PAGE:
Battle_of_Malplaquet,_1709Just when I was settling into decisions for next years projects it occurred to me that today, 11 September 2013 is the 304th anniversary of the Pyrrhic victory at the Battle of Malplaquet fought between England, Austria, Prussia and the Low Countries on one side and France and Bavaria on the other. It was a battle that was famous for the commanders, John Churchill of the English (the Duke of Marlborough) and Prince Eugene of Savoy on the one side and Claude de Villars and Louis Boufflers on the other. Overall there were 86,000 in the armies of the Grand Alliance with 100 guns and and 75,000 and 80 guns on Bourbon side.

The Army of the Grand Alliance found itself at Malplaquet near the modern Belgian/French border. In the morning of 11 September 1709 at 9.00am the Austrians attacked with the support of Prussian and Danish troops. These were commanded by Count Albrecht Konrad Finck von Finckenstein. They pushed back the French left wing into the forest behind them. On the French right wing the Dutch under the command of the Prince of Orange, John William Friso, attacked to distract the French and prevent them from coming to Villars’ aid.

Later a decisive final attack was made on the weakened French centre by British infantry under the command of the Earl of Orkney. This attack occupied the the French redans. Allied cavalry was then able to advance through this line and engage the French cavalry behind. By this stage, de Villars was off the field having been wounded earlier so Boufflers was in command. Boufflers was leading the Maison du Roi and six times drive the Allied cavalry back before finally deciding the battle was lost and surrendering the field.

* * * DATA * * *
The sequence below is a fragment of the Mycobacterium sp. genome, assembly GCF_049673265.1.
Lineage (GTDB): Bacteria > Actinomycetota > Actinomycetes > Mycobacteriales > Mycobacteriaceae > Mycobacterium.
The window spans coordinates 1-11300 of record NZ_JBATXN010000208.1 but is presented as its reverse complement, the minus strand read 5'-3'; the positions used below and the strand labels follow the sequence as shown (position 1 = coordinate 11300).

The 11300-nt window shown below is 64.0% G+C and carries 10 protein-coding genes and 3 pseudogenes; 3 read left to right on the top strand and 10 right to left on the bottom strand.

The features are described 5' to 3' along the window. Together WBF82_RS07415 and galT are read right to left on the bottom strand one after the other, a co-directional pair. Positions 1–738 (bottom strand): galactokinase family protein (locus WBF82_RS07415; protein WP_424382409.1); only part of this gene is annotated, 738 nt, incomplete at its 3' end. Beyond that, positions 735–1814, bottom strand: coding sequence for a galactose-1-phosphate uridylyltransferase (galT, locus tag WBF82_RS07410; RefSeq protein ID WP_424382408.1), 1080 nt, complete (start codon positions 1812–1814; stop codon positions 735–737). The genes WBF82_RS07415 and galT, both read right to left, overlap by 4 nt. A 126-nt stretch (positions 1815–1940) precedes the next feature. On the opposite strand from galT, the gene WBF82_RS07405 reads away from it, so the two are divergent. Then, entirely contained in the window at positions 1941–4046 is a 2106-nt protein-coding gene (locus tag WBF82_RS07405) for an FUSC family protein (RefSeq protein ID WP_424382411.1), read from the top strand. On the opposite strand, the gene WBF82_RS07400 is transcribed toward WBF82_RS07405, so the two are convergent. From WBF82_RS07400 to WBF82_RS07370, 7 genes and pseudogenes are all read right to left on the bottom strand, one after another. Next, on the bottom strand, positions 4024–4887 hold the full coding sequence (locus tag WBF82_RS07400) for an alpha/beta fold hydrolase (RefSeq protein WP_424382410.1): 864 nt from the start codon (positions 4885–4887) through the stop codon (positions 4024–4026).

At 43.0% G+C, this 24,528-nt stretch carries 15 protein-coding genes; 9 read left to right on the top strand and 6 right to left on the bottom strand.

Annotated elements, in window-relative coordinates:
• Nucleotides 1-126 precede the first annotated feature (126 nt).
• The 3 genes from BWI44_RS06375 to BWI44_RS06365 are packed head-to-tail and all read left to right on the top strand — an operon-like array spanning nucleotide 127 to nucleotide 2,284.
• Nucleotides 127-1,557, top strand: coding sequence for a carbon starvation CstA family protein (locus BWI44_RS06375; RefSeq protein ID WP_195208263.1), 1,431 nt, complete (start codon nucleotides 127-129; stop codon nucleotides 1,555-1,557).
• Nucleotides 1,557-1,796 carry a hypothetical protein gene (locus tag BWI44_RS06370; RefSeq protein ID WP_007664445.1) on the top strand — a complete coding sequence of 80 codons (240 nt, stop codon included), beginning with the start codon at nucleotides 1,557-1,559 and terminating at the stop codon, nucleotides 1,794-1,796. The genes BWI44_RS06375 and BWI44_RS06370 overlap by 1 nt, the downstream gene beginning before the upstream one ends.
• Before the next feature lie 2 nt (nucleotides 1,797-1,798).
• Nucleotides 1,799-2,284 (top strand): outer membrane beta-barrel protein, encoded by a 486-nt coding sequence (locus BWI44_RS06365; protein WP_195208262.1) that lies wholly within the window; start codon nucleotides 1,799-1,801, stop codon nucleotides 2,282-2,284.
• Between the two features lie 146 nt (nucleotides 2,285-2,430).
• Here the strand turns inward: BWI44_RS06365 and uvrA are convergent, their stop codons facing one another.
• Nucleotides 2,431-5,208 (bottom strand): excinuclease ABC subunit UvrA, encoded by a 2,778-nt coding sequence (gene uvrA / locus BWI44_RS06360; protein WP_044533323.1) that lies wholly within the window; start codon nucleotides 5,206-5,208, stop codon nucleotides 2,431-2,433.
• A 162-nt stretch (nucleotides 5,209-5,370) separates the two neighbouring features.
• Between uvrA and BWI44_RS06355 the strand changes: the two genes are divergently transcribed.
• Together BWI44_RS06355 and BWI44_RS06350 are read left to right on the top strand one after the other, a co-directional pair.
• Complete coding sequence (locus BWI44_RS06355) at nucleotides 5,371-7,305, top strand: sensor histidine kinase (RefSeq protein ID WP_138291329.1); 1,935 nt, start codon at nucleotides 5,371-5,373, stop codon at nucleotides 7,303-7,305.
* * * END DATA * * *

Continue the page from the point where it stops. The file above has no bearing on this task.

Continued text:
The victory for the Grand Alliance had come at some cost however with 21,000 casualties from within the alliance compared to 11,000 casualties on the French and Bavarian side.

Now I am torn again between the War of Spanish Succession and the Great Northern War. Of course, I could just do this as Imagi-nations. Oh yes, and I am still planning something with the Thirty Years War.

Armies of the Seven Years War

The postman brought another book. This time it was Digby Smith’s Armies of the Seven Years War: Commanders, Equipment, Uniforms and Strategies of the ‘First World War’, ISBN 978-075245-923-3.